Consumers may find regular plans appealing because of their apparent inclusion of a “free” or deeply discounted phone as an incentive to sign a contract, which isn’t required with prepaid plans. However, Consumer Reports recent investigation of cell-phone contracts revealed that consumers usually end up repaying the claimed savings on their phone. Cellular companies recoup their up-front phone subsidies through charges built into the monthly service fee over the one- to two- year term of the contract. For example, about $4.50 of an average Sprint subscriber’s monthly bill in 2007 was devoted to repaying the carrier for the cost of its equipment subsidies, based on data contained in the company’s required filings with the Securities and Exchange Commission. Additionally, once the handset subsidy has been paid back, the monthly service bill doesn’t decrease by the amount of the subsidy repayment. Consequently, consumers continue paying for the phone as long as they hold onto it.

Five Ways to Cut Cell Bills

As consumers look for ways to cut down on the high costs of cell service, Consumer Reports offers these five tips:

  1. Consider going prepaid. Prepaid cellular, now used by 15 percent of cell customers, is no longer just for those with poor credit. The flexibility of prepaid plans is especially appealing in tough economic times because it allows consumers to easily cut back on monthly use and expense. However, keep in mind that these plans aren’t for incessant talkers and texters, because consumers pay for every minute they use and every text message they send.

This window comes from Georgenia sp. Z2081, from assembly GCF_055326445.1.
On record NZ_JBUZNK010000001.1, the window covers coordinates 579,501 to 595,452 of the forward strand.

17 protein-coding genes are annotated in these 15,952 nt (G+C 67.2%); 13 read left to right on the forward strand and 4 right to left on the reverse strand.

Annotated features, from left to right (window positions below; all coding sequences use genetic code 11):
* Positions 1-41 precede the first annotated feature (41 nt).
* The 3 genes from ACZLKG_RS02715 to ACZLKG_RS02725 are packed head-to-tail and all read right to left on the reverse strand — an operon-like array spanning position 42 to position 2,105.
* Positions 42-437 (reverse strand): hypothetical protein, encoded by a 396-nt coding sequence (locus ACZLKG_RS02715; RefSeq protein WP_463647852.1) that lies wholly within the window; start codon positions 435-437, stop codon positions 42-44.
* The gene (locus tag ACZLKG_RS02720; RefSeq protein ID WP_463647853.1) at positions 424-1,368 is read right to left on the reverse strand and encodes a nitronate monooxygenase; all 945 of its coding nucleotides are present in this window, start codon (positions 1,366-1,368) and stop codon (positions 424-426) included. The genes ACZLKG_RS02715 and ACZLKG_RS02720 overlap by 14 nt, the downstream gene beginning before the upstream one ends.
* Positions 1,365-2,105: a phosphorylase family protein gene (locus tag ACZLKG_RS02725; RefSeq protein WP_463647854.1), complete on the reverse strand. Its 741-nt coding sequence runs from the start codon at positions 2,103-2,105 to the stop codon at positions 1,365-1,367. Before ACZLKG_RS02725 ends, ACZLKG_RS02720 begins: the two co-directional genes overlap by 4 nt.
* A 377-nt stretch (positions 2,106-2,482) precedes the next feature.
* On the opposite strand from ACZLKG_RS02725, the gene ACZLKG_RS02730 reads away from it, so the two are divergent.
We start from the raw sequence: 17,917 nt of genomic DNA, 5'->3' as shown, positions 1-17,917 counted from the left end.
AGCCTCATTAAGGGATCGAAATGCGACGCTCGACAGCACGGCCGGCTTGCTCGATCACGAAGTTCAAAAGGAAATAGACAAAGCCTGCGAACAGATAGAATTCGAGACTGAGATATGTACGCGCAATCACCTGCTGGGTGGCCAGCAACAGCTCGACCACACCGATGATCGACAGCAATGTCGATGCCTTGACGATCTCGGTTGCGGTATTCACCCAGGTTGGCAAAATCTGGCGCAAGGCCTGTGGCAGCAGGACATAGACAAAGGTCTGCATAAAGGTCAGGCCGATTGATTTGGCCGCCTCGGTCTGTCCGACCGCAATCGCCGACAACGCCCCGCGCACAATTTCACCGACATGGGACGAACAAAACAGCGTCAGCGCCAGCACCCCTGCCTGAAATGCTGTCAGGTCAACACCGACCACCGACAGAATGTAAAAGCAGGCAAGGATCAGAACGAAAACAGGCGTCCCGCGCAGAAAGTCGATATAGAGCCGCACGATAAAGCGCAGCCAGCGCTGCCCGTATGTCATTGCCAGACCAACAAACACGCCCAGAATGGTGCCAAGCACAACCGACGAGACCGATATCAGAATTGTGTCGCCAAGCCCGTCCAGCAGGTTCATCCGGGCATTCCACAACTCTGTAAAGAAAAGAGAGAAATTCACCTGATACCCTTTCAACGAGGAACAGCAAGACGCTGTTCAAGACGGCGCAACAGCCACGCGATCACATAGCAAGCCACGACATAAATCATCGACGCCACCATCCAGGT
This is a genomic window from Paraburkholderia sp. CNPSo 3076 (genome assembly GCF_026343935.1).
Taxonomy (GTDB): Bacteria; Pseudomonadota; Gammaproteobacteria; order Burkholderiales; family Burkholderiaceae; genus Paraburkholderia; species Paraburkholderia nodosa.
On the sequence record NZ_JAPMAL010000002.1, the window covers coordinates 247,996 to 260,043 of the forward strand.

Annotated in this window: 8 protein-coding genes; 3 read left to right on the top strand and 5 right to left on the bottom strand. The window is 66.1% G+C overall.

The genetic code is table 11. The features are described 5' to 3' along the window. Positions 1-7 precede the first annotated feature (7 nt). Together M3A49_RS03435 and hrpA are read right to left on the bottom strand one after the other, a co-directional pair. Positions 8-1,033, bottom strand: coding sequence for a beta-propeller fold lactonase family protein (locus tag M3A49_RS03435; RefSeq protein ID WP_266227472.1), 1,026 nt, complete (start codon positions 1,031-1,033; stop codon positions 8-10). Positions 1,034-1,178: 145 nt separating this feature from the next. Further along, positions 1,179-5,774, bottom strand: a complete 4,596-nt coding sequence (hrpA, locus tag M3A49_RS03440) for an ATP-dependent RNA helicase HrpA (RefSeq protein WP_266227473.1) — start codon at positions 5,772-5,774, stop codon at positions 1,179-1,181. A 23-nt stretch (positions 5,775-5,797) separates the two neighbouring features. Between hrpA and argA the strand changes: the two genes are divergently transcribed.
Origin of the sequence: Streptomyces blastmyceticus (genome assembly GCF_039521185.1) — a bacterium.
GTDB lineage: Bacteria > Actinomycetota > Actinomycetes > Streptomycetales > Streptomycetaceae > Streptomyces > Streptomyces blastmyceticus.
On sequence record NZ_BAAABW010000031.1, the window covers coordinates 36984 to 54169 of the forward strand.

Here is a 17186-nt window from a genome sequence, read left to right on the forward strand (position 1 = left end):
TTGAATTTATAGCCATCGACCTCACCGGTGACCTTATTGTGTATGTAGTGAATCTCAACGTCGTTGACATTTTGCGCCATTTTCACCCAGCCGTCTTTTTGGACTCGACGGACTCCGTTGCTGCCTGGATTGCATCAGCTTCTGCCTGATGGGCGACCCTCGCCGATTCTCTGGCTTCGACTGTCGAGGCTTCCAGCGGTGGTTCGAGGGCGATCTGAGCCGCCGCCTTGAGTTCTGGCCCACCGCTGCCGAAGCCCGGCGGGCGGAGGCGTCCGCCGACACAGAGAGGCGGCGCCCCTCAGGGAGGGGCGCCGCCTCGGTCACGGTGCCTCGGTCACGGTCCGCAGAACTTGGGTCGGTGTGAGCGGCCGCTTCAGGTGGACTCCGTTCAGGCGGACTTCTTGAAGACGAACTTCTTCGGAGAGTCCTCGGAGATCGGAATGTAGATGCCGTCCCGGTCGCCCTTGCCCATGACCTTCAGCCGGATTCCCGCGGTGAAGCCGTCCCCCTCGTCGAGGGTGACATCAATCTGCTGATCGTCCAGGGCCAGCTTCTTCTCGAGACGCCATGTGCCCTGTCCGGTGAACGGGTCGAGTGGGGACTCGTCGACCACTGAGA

2. Review plan minutes. On average, cell phone users utilize about 700 minutes per month. Consumers should average their billable and free minutes (such as night-and-weekend minutes and in-plan calling) from the past six months’ statements, then shop for a plan that meets billable minute needs. If travel or a family crisis causes a spike in usage, switch to a plan with more minutes until things return to normal. Carriers no longer require a contract extension for such changes.
  3. Consider going local. National plans give consumers a “home” area as big as the lower 48 states to avoid roaming fees even though they might not need that much space for many, perhaps most, of their calls.
  4. Bundle multimedia messages. More of Consumer Reports’ readers said that they are using their cell phone for text messaging (63 percent) and photos (35 percent), and to go on the Internet (29 percent). A la carte, messaging costs 15 to 25 cents a pop at major carriers, and those fees have risen in lockstep across carriers. Big messagers should consider a monthly bundle which may include a certain number or unlimited messages and/or Internet use.
  5. Skip cell-phone insurance. Don’t waste money on cell phone insurance. If a phone is lost or damaged, consider buying a cheap, basic phone or using an old phone until the contract commitment is up and you can get a new phone with a new contract.
The January 2009 issue of Consumer Reports also includes Ratings of 70 standard and smart phones and eight Bluetooth headsets. The report also features of guide on how to buy a prepaid phone. Portions of the report are available for free online at www.ConsumerReports.org.

Consumer Reports has no commercial relationship with any advertiser or sponsor appearing on this newspaper's web site.